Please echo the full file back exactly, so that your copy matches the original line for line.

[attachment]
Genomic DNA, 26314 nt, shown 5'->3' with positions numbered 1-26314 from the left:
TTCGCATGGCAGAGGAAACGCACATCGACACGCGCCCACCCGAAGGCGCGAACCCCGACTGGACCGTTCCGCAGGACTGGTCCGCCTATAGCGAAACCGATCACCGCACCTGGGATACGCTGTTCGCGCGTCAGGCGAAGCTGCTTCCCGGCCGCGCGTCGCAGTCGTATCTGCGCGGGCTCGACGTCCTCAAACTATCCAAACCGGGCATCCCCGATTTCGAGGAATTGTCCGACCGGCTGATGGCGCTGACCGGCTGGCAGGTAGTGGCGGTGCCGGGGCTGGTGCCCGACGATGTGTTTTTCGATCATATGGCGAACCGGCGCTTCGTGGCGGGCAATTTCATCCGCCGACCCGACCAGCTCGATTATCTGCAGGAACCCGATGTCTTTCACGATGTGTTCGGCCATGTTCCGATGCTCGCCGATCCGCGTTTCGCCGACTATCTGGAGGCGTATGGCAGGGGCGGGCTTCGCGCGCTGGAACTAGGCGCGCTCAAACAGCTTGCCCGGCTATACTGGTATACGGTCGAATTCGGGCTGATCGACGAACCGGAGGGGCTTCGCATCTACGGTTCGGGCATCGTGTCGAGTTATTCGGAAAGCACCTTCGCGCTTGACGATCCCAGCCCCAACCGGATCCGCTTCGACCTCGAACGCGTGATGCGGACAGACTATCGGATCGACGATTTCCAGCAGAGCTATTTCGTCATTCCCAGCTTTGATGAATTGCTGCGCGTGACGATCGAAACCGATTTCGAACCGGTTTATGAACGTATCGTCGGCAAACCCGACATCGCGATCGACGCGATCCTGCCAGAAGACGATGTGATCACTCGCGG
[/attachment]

Genomic DNA, 26314 nt, shown 5'->3' with positions numbered 1-26314 from the left:
TTCGCATGGCAGAGGAAACGCACATCGACACGCGCCCACCCGAAGGCGCGAACCCCGACTGGACCGTTCCGCAGGACTGGTCCGCCTATAGCGAAACCGATCACCGCACCTGGGATACGCTGTTCGCGCGTCAGGCGAAGCTGCTTCCCGGCCGCGCGTCGCAGTCGTATCTGCGCGGGCTCGACGTCCTCAAACTATCCAAACCGGGCATCCCCGATTTCGAGGAATTGTCCGACCGGCTGATGGCGCTGACCGGCTGGCAGGTAGTGGCGGTGCCGGGGCTGGTGCCCGACGATGTGTTTTTCGATCATATGGCGAACCGGCGCTTCGTGGCGGGCAATTTCATCCGCCGACCCGACCAGCTCGATTATCTGCAGGAACCCGATGTCTTTCACGATGTGTTCGGCCATGTTCCGATGCTCGCCGATCCGCGTTTCGCCGACTATCTGGAGGCGTATGGCAGGGGCGGGCTTCGCGCGCTGGAACTAGGCGCGCTCAAACAGCTTGCCCGGCTATACTGGTATACGGTCGAATTCGGGCTGATCGACGAACCGGAGGGGCTTCGCATCTACGGTTCGGGCATCGTGTCGAGTTATTCGGAAAGCACCTTCGCGCTTGACGATCCCAGCCCCAACCGGATCCGCTTCGACCTCGAACGCGTGATGCGGACAGACTATCGGATCGACGATTTCCAGCAGAGCTATTTCGTCATTCCCAGCTTTGATGAATTGCTGCGCGTGACGATCGAAACCGATTTCGAACCGGTTTATGAACGTATCGTCGGCAAACCCGACATCGCGATCGACGCGATCCTGCCAGAAGACGATGTGATCACTCGCGG